Sample Preparation.

The complete hydatidiform mole cells used in this study were graciously provided by Urvashi Surti, director of the Pittsburgh Cytogenetics Laboratory, whose laboratory has a long-standing interest in hydatidiform moles. The cultured primary cells from the case CHM1 were immortalized using human telomerase reverse transcriptase (hTERT) to generate the CHM1hTERT cell line. The lymphoblast-derived cell lines were ordered from the Coriell Cell Repository (Coriell Institute) and cultured using standard eukaryotic cell culture techniques in RPMI medium 1640 supplemented with 2 mM L-glutamine and 15% FBS (Invitrogen). Genomic DNA was extracted using a liquid lysis followed by treatment with proteinase K (Bioline USA); details are available in SI Text.

Optical Mapping.

Full experimental details regarding Optical Mapping protocols are available in SI Text. Briefly, Optical Mapping surfaces were prepared by acid-cleaning microscope cover glass, then treating it with a silane solution to impart a positive charge. A device comprising an array of microfluidic channels was fabricated using soft lithography and adhered to an Optical Mapping surface. A dilute DNA solution was pumped through the microchannels under parabolic flow conditions (26), causing the DNA to adhere to and stretch along the Optical Mapping surface via electrostatic interactions and flow-mediated forces. Thus presented and immobilized, the DNA was digested with the restriction endonuclease SwaI (New England Biolabs), then stained with YOYO-1 fluorescent dye (Invitrogen) and imaged on a Zeiss 135M inverted microscope (Carl Zeiss MicroImaging) at 63× magnification. The micrographs were analyzed by our automated machine-vision processing pipeline whose ultimate output was a set of ordered restriction maps of single DNA molecules (26, 31).

Genome-Wide Consensus Map Assembly.

Full details of our assembly algorithm are available in SI Text. Briefly, genome-wide consensus map assembly is an iterative process wherein similar single-molecule maps are clustered by pairwise alignment to a hypothesis genome consensus map; these clusters are then assembled using a maximum-likelihood Bayesian assembler to generate a new hypothesis map. We began with a hypothesis consensus map generated in silico from the Build 35 human genome reference sequence (40), but the iterative nature of the assembler ensures that subsequent hypotheses are more and more representative of the genome under analysis. Empirically, eight iterations appear to be sufficient to generate an accurate, comprehensive consensus map of a mammalian genome.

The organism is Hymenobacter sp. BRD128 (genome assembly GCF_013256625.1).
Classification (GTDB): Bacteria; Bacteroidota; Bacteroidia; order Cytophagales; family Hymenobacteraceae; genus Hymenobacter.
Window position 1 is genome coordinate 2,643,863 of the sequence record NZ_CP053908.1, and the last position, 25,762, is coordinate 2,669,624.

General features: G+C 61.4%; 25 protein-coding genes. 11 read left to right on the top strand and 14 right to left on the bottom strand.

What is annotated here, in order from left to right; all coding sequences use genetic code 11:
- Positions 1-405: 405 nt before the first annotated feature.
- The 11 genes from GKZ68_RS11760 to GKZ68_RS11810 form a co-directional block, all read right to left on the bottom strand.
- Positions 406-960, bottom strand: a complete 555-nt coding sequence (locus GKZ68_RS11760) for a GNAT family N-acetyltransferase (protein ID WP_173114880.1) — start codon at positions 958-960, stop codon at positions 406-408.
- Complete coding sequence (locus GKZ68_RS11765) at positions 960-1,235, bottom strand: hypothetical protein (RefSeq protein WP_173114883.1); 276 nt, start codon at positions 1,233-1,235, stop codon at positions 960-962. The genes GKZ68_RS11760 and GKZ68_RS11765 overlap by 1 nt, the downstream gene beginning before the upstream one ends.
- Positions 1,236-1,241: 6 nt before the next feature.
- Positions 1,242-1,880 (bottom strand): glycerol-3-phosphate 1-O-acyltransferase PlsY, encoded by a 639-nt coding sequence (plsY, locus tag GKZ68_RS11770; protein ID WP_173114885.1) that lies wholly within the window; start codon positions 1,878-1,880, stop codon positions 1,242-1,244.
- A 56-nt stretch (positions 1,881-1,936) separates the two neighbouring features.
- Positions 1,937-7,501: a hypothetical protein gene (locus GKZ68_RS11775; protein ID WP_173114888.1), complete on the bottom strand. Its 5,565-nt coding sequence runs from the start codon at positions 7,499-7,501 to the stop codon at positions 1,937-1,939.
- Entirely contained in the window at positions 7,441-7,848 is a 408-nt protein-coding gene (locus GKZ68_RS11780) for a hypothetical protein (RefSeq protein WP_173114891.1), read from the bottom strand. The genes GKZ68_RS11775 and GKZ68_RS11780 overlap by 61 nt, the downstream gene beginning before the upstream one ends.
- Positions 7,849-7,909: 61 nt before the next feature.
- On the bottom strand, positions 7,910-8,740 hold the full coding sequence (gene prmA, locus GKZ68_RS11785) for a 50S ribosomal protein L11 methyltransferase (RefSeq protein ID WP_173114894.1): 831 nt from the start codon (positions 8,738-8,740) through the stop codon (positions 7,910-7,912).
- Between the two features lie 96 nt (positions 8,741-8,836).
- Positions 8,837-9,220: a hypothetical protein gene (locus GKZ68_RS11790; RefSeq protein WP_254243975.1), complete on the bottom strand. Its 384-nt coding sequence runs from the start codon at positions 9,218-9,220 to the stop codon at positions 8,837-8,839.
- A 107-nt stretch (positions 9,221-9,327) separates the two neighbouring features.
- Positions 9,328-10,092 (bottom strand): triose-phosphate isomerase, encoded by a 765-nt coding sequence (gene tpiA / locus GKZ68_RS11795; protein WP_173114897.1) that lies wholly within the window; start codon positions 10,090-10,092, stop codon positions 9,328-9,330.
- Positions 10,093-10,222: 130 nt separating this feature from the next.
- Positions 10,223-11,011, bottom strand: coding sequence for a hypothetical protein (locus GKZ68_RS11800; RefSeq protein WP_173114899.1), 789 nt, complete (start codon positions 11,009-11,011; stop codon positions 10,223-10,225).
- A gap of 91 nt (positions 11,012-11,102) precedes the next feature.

Structural Variation Calling.

After 8 rounds of iterative assembly, the consensus maps were aligned back to the Build 35 reference sequence to identify places where the two maps differ significantly. We discarded differences that were not statistically significant (p > 0.05) based on an appropriate statistical test of the underlying single-molecule map fragments. We also applied a set of empirically derived filters to account for other sources of error in the Optical Mapping process. For additional detail, see SI Text. A final manual curation step served to elucidate hard-to-automate variants such as large inversions.

Supplementary Material

Supporting Information:


We thank Alex Lim for his preliminary data, and Jonathan Pritchard and Steven McCarroll for stimulating conversations and early access to data. This work was supported by National Institutes of Health Grants R01 HG000225 and R33 CA111933 (D.C.S.), National Research Service Award T32 GM008349 (S.R.), National Research Service Award T32 GM07215 (B.T.), and National Library of Medicine Training Grant 5T15 LM007359 (B.T.).


The authors declare no conflict of interest.

*This Direct Submission article had a prearranged editor.

This article contains supporting information online at www.pnas.org/lookup/suppl/doi:10.1073/pnas.0914638107/-/DCSupplemental.